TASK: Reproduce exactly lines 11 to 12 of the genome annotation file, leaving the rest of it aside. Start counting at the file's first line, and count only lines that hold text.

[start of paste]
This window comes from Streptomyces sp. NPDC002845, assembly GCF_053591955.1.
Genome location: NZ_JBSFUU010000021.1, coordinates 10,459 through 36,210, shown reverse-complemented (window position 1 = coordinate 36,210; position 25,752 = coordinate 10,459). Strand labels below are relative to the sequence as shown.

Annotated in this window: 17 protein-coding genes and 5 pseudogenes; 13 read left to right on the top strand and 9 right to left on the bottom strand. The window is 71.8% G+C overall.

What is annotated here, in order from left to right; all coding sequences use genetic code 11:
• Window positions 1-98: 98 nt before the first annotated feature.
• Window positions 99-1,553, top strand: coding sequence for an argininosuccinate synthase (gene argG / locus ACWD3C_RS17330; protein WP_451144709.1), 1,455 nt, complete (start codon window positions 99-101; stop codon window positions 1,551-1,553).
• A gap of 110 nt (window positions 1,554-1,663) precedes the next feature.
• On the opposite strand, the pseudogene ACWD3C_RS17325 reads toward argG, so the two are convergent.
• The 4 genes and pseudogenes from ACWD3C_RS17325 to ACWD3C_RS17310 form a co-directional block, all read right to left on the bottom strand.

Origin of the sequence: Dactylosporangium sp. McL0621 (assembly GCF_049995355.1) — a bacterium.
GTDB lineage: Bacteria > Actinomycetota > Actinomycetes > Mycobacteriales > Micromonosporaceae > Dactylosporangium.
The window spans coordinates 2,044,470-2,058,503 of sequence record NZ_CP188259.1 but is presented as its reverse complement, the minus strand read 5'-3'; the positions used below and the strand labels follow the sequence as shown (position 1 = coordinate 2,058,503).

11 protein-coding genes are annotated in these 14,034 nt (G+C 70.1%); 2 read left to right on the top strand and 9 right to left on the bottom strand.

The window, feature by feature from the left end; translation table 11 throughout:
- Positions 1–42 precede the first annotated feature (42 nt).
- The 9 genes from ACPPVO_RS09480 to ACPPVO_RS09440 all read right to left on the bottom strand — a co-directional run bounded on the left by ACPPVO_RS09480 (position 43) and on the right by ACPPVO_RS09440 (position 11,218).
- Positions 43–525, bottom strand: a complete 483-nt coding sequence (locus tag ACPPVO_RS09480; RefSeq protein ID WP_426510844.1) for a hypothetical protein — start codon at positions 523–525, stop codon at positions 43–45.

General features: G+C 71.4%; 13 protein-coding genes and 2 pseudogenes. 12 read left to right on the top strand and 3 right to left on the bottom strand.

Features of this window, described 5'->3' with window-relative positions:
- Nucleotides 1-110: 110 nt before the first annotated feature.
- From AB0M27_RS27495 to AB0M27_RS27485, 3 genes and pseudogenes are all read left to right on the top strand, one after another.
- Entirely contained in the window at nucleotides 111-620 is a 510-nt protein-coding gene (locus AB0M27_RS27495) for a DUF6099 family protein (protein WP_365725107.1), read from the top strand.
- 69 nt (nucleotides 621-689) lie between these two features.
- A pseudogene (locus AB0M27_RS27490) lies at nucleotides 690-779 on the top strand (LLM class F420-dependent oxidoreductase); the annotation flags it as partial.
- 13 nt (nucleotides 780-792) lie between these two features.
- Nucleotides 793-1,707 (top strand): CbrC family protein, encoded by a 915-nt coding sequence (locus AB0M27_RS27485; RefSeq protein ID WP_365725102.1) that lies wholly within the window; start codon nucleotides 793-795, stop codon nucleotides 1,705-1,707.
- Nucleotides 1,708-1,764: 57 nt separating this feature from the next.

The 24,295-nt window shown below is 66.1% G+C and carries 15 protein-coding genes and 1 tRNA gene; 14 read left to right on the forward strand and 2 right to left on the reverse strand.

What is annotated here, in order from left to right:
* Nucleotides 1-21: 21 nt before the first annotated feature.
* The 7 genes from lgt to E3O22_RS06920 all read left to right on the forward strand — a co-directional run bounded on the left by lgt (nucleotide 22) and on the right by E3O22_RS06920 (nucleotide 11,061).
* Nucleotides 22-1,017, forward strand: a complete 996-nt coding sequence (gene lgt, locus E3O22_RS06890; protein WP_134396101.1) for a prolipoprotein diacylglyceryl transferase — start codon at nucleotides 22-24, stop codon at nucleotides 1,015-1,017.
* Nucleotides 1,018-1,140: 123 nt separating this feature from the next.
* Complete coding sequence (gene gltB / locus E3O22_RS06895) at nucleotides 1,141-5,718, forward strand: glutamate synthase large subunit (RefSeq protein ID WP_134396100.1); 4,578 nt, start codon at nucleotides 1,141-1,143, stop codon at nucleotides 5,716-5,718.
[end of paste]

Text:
GTDB lineage: Bacteria > Actinomycetota > Actinomycetes > Mycobacteriales > Micromonosporaceae > Dactylosporangium.
The window spans coordinates 2,044,470-2,058,503 of sequence record NZ_CP188259.1 but is presented as its reverse complement, the minus strand read 5'-3'; the positions used below and the strand labels follow the sequence as shown (position 1 = coordinate 2,058,503).